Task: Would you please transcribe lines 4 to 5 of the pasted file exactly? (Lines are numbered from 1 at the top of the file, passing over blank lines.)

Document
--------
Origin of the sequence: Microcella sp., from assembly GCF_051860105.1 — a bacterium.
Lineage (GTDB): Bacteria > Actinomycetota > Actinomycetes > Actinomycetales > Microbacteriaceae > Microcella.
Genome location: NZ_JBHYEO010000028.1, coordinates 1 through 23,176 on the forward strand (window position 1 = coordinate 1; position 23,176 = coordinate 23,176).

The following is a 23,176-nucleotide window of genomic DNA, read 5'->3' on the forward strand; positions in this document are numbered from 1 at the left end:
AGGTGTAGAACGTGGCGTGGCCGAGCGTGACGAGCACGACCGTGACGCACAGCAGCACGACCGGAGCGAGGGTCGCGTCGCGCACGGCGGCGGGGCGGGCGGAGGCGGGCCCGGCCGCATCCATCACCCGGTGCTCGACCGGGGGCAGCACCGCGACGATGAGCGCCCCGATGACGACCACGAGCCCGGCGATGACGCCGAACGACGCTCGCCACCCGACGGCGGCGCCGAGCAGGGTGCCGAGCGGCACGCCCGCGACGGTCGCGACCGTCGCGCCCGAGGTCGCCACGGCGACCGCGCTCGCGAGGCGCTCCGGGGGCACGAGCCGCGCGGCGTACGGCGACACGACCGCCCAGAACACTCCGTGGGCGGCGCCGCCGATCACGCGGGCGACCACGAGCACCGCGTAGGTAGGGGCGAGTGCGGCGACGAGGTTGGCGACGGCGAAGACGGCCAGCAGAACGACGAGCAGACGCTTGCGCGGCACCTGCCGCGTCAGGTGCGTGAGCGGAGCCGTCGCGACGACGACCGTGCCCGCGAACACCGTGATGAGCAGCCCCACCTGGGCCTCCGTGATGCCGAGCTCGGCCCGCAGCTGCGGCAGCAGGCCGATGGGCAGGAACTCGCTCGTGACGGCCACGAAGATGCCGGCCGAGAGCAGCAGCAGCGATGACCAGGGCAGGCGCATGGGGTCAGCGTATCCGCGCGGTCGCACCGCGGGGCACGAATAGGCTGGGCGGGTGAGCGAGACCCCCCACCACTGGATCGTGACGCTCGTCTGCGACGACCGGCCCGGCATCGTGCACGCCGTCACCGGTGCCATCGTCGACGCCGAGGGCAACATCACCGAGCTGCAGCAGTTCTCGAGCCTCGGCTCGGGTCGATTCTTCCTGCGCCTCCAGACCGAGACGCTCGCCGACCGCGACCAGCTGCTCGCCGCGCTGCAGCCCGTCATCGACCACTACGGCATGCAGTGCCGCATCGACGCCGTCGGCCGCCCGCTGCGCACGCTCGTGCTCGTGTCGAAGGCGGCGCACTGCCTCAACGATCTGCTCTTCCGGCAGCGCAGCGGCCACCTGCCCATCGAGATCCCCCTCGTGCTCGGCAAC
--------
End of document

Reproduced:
The following is a 23,176-nucleotide window of genomic DNA, read 5'->3' on the forward strand; positions in this document are numbered from 1 at the left end:
AGGTGTAGAACGTGGCGTGGCCGAGCGTGACGAGCACGACCGTGACGCACAGCAGCACGACCGGAGCGAGGGTCGCGTCGCGCACGGCGGCGGGGCGGGCGGAGGCGGGCCCGGCCGCATCCATCACCCGGTGCTCGACCGGGGGCAGCACCGCGACGATGAGCGCCCCGATGACGACCACGAGCCCGGCGATGACGCCGAACGACGCTCGCCACCCGACGGCGGCGCCGAGCAGGGTGCCGAGCGGCACGCCCGCGACGGTCGCGACCGTCGCGCCCGAGGTCGCCACGGCGACCGCGCTCGCGAGGCGCTCCGGGGGCACGAGCCGCGCGGCGTACGGCGACACGACCGCCCAGAACACTCCGTGGGCGGCGCCGCCGATCACGCGGGCGACCACGAGCACCGCGTAGGTAGGGGCGAGTGCGGCGACGAGGTTGGCGACGGCGAAGACGGCCAGCAGAACGACGAGCAGACGCTTGCGCGGCACCTGCCGCGTCAGGTGCGTGAGCGGAGCCGTCGCGACGACGACCGTGCCCGCGAACACCGTGATGAGCAGCCCCACCTGGGCCTCCGTGATGCCGAGCTCGGCCCGCAGCTGCGGCAGCAGGCCGATGGGCAGGAACTCGCTCGTGACGGCCACGAAGATGCCGGCCGAGAGCAGCAGCAGCGATGACCAGGGCAGGCGCATGGGGTCAGCGTATCCGCGCGGTCGCACCGCGGGGCACGAATAGGCTGGGCGGGTGAGCGAGACCCCCCACCACTGGATCGTGACGCTCGTCTGCGACGACCGGCCCGGCATCGTGCACGCCGTCACCGGTGCCATCGTCGACGCCGAGGGCAACATCACCGAGCTGCAGCAGTTCTCGAGCCTCGGCTCGGGTCGATTCTTCCTGCGCCTCCAGACCGAGACGCTCGCCGACCGCGACCAGCTGCTCGCCGCGCTGCAGCCCGTCATCGACCACTACGGCATGCAGTGCCGCATCGACGCCGTCGGCCGCCCGCTGCGCACGCTCGTGCTCGTGTCGAAGGCGGCGCACTGCCTCAACGATCTGCTCTTCCGGCAGCGCAGCGGCCACCTGCCCATCGAGATCCCCCTCGTGCTCGGCAAC